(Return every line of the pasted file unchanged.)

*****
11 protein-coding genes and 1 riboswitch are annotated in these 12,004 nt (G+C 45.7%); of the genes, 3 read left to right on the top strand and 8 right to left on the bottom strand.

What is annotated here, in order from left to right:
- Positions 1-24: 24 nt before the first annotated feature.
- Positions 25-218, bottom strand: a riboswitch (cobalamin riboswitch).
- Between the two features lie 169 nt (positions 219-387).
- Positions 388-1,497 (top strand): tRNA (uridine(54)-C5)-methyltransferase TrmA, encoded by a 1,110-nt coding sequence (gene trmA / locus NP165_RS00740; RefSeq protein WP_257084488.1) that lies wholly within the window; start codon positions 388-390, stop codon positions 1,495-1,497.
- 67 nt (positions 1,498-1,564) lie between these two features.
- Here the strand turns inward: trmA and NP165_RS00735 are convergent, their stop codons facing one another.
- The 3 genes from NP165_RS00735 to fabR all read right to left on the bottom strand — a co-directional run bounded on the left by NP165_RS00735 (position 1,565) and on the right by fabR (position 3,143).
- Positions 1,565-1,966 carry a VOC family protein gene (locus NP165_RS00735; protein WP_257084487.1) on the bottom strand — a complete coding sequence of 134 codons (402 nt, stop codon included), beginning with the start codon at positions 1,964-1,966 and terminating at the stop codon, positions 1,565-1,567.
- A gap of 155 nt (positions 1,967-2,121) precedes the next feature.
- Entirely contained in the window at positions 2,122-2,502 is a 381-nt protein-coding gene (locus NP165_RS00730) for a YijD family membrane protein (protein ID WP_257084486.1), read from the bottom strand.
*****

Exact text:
11 protein-coding genes and 1 riboswitch are annotated in these 12,004 nt (G+C 45.7%); of the genes, 3 read left to right on the top strand and 8 right to left on the bottom strand.

What is annotated here, in order from left to right:
- Positions 1-24: 24 nt before the first annotated feature.
- Positions 25-218, bottom strand: a riboswitch (cobalamin riboswitch).
- Between the two features lie 169 nt (positions 219-387).
- Positions 388-1,497 (top strand): tRNA (uridine(54)-C5)-methyltransferase TrmA, encoded by a 1,110-nt coding sequence (gene trmA / locus NP165_RS00740; RefSeq protein WP_257084488.1) that lies wholly within the window; start codon positions 388-390, stop codon positions 1,495-1,497.
- 67 nt (positions 1,498-1,564) lie between these two features.
- Here the strand turns inward: trmA and NP165_RS00735 are convergent, their stop codons facing one another.
- The 3 genes from NP165_RS00735 to fabR all read right to left on the bottom strand — a co-directional run bounded on the left by NP165_RS00735 (position 1,565) and on the right by fabR (position 3,143).
- Positions 1,565-1,966 carry a VOC family protein gene (locus NP165_RS00735; protein WP_257084487.1) on the bottom strand — a complete coding sequence of 134 codons (402 nt, stop codon included), beginning with the start codon at positions 1,964-1,966 and terminating at the stop codon, positions 1,565-1,567.
- A gap of 155 nt (positions 1,967-2,121) precedes the next feature.
- Entirely contained in the window at positions 2,122-2,502 is a 381-nt protein-coding gene (locus NP165_RS00730) for a YijD family membrane protein (protein ID WP_257084486.1), read from the bottom strand.